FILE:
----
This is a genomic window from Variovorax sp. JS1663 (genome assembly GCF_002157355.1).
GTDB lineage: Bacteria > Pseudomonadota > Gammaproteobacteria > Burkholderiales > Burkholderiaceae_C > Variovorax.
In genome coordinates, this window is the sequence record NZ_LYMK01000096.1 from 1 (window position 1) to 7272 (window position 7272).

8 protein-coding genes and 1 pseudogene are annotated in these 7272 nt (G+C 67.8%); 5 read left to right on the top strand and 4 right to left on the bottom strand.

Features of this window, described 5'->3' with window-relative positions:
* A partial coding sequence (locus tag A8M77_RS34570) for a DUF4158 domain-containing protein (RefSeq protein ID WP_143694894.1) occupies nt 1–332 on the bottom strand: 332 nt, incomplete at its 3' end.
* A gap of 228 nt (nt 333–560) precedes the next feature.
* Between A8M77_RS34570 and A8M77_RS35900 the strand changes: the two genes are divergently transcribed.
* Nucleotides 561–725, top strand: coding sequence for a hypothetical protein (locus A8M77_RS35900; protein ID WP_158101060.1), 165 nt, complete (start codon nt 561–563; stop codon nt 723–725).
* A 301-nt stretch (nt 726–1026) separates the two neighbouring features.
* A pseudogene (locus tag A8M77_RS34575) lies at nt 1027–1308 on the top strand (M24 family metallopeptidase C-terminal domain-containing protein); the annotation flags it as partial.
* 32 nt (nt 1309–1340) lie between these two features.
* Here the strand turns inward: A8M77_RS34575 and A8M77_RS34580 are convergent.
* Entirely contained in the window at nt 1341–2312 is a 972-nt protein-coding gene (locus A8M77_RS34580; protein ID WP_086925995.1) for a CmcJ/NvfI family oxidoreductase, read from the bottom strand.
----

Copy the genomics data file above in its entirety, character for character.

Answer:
This is a genomic window from Variovorax sp. JS1663 (genome assembly GCF_002157355.1).
GTDB lineage: Bacteria > Pseudomonadota > Gammaproteobacteria > Burkholderiales > Burkholderiaceae_C > Variovorax.
In genome coordinates, this window is the sequence record NZ_LYMK01000096.1 from 1 (window position 1) to 7272 (window position 7272).

8 protein-coding genes and 1 pseudogene are annotated in these 7272 nt (G+C 67.8%); 5 read left to right on the top strand and 4 right to left on the bottom strand.

Features of this window, described 5'->3' with window-relative positions:
* A partial coding sequence (locus tag A8M77_RS34570) for a DUF4158 domain-containing protein (RefSeq protein ID WP_143694894.1) occupies nt 1–332 on the bottom strand: 332 nt, incomplete at its 3' end.
* A gap of 228 nt (nt 333–560) precedes the next feature.
* Between A8M77_RS34570 and A8M77_RS35900 the strand changes: the two genes are divergently transcribed.
* Nucleotides 561–725, top strand: coding sequence for a hypothetical protein (locus A8M77_RS35900; protein ID WP_158101060.1), 165 nt, complete (start codon nt 561–563; stop codon nt 723–725).
* A 301-nt stretch (nt 726–1026) separates the two neighbouring features.
* A pseudogene (locus tag A8M77_RS34575) lies at nt 1027–1308 on the top strand (M24 family metallopeptidase C-terminal domain-containing protein); the annotation flags it as partial.
* 32 nt (nt 1309–1340) lie between these two features.
* Here the strand turns inward: A8M77_RS34575 and A8M77_RS34580 are convergent.
* Entirely contained in the window at nt 1341–2312 is a 972-nt protein-coding gene (locus A8M77_RS34580; protein ID WP_086925995.1) for a CmcJ/NvfI family oxidoreductase, read from the bottom strand.